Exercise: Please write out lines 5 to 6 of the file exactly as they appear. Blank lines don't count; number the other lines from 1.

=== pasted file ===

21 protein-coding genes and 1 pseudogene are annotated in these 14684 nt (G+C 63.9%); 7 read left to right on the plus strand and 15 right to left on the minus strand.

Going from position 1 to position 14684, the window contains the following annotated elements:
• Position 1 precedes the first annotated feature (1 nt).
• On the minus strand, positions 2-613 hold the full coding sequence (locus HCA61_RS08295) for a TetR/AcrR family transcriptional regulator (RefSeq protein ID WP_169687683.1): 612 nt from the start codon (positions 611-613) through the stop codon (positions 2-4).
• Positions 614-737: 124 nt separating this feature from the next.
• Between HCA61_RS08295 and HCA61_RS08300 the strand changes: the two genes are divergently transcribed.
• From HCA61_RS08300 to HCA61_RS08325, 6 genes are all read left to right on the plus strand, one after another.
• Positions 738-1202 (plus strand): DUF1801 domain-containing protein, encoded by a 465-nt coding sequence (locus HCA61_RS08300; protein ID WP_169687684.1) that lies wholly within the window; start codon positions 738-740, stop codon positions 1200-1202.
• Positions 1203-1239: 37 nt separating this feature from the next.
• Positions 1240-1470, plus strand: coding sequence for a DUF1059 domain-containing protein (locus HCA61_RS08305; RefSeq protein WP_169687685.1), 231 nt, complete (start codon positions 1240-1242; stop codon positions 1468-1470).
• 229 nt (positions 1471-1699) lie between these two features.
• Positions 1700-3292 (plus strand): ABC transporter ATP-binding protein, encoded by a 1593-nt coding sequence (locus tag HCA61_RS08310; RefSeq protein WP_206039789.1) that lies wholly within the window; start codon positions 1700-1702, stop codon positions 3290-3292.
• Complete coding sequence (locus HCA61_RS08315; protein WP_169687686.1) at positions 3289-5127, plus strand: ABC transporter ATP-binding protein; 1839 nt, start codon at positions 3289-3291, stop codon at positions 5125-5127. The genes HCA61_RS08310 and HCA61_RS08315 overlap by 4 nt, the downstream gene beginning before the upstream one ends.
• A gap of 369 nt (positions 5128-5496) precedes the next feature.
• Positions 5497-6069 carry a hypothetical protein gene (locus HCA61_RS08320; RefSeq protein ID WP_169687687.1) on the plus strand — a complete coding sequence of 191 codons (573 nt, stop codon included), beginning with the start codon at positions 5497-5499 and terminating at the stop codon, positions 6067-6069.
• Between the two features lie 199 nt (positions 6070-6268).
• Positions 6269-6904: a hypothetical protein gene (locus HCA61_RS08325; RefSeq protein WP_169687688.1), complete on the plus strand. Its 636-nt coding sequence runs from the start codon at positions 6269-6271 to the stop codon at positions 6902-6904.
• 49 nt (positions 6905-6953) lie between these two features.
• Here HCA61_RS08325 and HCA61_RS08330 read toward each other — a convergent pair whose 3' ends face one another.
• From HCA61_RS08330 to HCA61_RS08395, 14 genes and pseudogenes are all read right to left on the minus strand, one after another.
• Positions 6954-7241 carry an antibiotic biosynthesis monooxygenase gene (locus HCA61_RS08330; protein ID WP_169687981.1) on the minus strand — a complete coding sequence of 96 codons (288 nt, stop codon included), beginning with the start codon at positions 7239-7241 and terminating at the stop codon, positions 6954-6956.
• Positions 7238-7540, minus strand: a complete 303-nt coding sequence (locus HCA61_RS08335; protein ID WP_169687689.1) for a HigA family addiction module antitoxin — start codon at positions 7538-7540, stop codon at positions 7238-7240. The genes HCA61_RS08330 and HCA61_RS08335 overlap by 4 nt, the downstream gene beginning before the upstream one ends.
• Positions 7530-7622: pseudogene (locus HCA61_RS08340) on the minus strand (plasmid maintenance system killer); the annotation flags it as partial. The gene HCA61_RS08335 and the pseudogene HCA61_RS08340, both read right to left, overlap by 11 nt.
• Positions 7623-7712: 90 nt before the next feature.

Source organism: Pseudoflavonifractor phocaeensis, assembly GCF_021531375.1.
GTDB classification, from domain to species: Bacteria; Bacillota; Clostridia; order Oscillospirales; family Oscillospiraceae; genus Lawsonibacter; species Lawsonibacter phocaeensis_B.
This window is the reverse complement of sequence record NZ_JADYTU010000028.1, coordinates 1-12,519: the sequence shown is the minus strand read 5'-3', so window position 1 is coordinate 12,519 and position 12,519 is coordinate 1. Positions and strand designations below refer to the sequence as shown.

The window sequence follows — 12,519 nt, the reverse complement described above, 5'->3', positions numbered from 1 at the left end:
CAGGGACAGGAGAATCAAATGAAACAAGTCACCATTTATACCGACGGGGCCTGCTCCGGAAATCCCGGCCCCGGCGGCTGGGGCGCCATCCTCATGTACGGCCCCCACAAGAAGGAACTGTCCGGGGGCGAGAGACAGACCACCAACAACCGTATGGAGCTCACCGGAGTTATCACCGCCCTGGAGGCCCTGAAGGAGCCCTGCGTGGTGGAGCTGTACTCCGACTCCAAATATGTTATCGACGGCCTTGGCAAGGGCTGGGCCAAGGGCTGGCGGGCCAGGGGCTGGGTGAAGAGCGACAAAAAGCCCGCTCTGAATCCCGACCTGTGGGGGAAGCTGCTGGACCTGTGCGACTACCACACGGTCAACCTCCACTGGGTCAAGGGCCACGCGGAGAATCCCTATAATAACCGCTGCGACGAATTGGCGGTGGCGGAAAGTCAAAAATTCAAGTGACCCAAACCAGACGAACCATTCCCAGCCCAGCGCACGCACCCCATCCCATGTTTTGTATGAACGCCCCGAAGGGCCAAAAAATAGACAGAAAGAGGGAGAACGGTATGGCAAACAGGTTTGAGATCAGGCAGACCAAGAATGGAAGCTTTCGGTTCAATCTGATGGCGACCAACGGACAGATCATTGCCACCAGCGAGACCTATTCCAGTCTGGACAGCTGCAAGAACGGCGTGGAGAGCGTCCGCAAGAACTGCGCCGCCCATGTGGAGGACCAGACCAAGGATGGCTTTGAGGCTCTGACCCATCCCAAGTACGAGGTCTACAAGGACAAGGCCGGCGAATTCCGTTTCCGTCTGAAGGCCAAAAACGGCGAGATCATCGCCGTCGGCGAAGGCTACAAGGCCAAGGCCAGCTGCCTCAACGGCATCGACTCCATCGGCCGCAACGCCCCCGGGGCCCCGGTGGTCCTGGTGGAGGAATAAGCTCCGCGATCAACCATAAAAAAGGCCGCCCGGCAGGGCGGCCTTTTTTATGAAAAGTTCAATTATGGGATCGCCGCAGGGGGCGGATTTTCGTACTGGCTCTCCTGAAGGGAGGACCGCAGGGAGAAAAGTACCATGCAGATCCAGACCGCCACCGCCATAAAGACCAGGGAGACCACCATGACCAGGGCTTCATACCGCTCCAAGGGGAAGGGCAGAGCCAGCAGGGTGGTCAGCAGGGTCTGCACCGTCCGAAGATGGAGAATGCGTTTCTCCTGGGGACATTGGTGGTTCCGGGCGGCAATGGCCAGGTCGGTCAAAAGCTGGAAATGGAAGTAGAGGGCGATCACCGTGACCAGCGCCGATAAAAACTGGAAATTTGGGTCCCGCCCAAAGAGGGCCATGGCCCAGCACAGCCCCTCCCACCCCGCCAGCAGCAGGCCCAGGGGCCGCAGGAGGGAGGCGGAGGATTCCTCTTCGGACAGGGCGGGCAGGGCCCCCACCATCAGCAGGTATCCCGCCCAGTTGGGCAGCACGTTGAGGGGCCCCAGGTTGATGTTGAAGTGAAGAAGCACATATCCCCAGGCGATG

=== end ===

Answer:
• Positions 614-737: 124 nt separating this feature from the next.
• Between HCA61_RS08295 and HCA61_RS08300 the strand changes: the two genes are divergently transcribed.